Worth More Than a Thousand Words: State-of-the-Art Visualization in Cultural Heritage

Saturday, 14 February 2015: 8:30 AM-11:30 AM
Room LL21E (San Jose Convention Center)
Art in its various forms is a bridge toward civil discourse and interaction. Recently, new ways of engaging with objects from our shared cultural heritage are possible with advances in computation and imaging that allow scientists to analyze art noninvasively, historians to pose new social questions about the art, and the public to explore and interact with art in ways never before possible. This symposium will address these advances in imaging with speakers from museums, academia, and industry who use cameras sensitive to various regions of the electromagnetic spectrum to realize a greater understanding of culture artifacts. The symposium will highlight how facial recognition software is being used to identify unknown subjects of portrait art from the 15th century; how crowdsourcing of tourist snapshots from architectural monuments is helping to document subtle changes to buildings over time for predictive models of deterioration; and lastly, how multiple wavelengths of light illuminated from all directions onto works by Hieronymus Bosch and Paul Gauguin are helping to reevaluate how these artists created their works. The session will be a comprehensive assessment of the field and its impact for society by enabling different narratives of our shared cultural patrimony.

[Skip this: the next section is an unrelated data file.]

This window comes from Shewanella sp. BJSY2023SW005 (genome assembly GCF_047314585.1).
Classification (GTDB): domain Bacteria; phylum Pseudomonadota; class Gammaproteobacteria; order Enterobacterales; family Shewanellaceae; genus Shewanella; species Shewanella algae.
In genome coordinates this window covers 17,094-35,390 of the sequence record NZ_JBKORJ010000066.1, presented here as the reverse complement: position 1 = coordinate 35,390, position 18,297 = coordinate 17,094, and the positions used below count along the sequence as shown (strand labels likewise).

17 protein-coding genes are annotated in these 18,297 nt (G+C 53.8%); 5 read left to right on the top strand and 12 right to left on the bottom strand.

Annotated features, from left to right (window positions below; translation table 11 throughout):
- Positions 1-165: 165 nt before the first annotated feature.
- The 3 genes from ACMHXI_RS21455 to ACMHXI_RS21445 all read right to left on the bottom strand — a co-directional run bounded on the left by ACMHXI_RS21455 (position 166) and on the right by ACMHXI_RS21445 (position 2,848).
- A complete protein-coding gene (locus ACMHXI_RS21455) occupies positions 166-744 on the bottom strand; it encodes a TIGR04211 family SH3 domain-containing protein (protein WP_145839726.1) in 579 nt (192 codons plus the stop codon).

Marc Walton, Northwestern University
Francesca Casadio, Art Institute of Chicago
Katherine Faber, California Institute of Technology
Amit Roy-Chowdhury , University of California
An Analysis of Face Portraiture: Feature Selection and Identification
Gregory Bearman, ANE Image; Eric Doehne, Conservation Sciences; Wensen Ma, Northwestern University; Oliver Cossairt , Northwestern University
Imaging Changes: Smartphone Cameras and Citizen Science Meet Heritage Conservation
Robert Erdmann, University of Arizona and Rijksmuseum
Computational Conservation and Art History: Examples from Emerging Fields
Oliver Cossairt, Northwestern University; Marc Walton, Northwestern University; Jack Tumblin, Northwestern University; Gregory Bearman, ANE Image; Dale Kronkright, Georgia O’Keefe Museum
Surface-Shape Studies of Gauguin's Monotypes
See more of: Anthropology, Culture, and Language
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